Assuming an agreement is reached, which is not considered certain but highly likely, the markets will start to consider what actions the FOMC will take at its next meeting.
Wael Kashkari, the President of the Federal Reserve of Minneapolis, commented yesterday that he is open to a pause at the next meeting, although he wants to see all the data that is available before making up his mind.
He is against a declaration being issued that the Fed is “done”, but would go along with a pause in which all options remain open while further data is produced and considered.
He believes that the lag in the effectiveness of Fed actions skews the result of the latest hike as the Central Bank comes close to the end of the cycle.
The dollar index is close to testing the top of its recent range. It reached a high of 103.64 and closed at 103.53 yesterday. Some medium-term resistance is cited at 103.60 and should there be good news released on the debt ceiling, or the market has another bout of risk aversion that could easily be broken.
De Guindos sees pause before summer break
Since adjusting her position to fall more in line with the more hawkish members of the Governing Council, Ms Lagarde has been steadfast in her commitment to defeating inflation, which she calls “sticky”.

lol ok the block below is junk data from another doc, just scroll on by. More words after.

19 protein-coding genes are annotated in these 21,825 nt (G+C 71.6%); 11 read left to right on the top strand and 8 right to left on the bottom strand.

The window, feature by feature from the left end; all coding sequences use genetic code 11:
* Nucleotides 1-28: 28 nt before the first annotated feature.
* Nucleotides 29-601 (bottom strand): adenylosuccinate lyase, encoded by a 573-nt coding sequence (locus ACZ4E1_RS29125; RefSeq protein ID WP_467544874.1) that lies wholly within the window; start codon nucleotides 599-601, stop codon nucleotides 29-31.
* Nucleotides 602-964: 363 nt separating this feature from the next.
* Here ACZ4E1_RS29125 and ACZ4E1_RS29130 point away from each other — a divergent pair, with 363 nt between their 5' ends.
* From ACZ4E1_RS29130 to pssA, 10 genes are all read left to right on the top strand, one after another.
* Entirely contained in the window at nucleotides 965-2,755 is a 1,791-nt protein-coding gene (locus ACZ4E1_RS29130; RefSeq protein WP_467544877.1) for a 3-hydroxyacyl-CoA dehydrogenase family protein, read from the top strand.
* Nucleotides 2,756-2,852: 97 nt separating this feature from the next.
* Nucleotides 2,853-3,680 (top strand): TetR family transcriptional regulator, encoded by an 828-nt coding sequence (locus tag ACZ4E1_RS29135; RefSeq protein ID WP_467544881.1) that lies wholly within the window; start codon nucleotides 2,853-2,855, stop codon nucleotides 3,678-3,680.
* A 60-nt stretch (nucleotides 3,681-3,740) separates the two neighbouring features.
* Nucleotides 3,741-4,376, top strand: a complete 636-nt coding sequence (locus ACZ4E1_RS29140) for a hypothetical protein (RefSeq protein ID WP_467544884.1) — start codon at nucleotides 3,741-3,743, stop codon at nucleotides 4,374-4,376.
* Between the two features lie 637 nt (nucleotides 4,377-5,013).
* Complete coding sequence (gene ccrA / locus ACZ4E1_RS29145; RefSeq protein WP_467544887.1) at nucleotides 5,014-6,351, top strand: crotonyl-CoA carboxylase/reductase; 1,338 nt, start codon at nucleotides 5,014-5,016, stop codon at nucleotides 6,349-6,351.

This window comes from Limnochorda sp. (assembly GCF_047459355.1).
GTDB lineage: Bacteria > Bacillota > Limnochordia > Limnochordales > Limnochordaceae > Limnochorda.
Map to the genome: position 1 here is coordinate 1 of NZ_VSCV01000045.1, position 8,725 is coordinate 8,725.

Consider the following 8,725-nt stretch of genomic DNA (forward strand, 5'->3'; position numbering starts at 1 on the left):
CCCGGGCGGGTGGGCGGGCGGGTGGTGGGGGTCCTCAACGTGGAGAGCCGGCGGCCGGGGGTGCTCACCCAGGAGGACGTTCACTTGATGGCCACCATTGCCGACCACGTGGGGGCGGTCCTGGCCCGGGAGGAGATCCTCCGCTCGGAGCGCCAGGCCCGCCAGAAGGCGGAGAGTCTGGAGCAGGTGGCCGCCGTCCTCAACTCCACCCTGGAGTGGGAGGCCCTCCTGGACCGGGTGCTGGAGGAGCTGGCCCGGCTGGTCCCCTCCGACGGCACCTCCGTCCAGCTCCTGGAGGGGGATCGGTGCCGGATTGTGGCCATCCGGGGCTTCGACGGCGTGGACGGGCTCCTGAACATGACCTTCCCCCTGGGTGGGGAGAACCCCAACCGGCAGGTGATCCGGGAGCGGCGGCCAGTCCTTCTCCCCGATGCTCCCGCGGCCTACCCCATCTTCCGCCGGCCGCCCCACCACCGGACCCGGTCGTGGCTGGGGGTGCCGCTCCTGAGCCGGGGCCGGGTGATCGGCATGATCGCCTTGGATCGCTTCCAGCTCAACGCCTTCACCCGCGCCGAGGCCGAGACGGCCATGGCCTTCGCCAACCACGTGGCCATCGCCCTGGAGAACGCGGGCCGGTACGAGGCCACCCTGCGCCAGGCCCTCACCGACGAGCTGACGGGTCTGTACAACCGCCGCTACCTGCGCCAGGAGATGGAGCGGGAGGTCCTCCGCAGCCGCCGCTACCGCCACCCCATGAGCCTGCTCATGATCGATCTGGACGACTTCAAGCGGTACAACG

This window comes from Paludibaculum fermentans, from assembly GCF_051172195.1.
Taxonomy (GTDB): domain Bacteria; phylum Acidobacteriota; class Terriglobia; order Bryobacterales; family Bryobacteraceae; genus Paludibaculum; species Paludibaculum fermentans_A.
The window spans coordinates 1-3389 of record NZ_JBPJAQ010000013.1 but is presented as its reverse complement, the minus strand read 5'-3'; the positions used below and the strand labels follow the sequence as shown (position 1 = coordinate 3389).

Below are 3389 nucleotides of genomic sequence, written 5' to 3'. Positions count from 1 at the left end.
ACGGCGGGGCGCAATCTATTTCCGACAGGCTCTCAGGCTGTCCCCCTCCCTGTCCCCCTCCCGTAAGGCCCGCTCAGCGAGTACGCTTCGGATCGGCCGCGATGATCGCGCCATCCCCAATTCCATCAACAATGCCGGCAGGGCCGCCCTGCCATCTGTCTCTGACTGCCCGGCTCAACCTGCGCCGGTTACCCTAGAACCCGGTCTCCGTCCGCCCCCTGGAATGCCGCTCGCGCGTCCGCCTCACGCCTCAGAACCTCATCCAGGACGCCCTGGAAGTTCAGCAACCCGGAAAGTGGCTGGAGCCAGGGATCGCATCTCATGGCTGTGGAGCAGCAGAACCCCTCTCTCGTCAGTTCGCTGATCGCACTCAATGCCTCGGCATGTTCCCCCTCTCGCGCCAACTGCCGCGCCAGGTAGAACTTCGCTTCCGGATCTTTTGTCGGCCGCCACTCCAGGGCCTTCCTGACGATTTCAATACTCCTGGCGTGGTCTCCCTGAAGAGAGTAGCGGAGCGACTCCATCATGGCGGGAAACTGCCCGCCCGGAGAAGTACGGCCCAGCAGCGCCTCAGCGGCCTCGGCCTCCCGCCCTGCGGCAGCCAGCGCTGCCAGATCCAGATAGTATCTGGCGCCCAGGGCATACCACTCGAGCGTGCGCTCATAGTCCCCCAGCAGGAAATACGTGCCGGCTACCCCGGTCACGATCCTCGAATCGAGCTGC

Looking at the overall inflation picture for the Eurozone, it will be a significant amount of time, possibly well past the end of this year for inflation to be brought back to the Central Bank’s target of an average of 2%.
The hawks on the Governing Council have very little to say about the continued raising of short-term rates, presumably as they believe that there is a tacit agreement among the region’s Central Bank Governors that the fight against high inflation will continue until it is won.
The minor achievement of the doves whereby the size of an increment of individual hikes has been reduced to twenty-five basis points instead of fifty mostly means that the hikes will go on for long.
Luis de Guingos, the Governor of the Banco do España, has taken on the role of spokesman for the dovish section of the Governing Council and has been speaking recently of a pause in hikes being imminent, although the markets still believe that there will be at least two more hikes before the ECB can consider a pause.
The lack of a fiscal union means that Eurozone Governments are continuing to inject support into their own economies which adds to the overall inflation rate of the entire group.
The fall in wholesale energy prices may begin to deter those actions and this may see the overall rate of inflation begin to fall.
The euro remains under some pressure from the dollar as the latter benefits from some risk aversion. It fell to a low of 1.0760 yesterday and closed at 1.0770.
Have a great day!
Exchange rate movements:
23 May - 24 May 2023
Click on a currency pair to set up a rate alert
Alan has been involved in the FX market for more than 25 years and brings a wealth of experience to his content. His knowledge has been gained while trading through some of the most volatile periods of recent history. His commentary relies on an understanding of past events and how they will affect future market performance.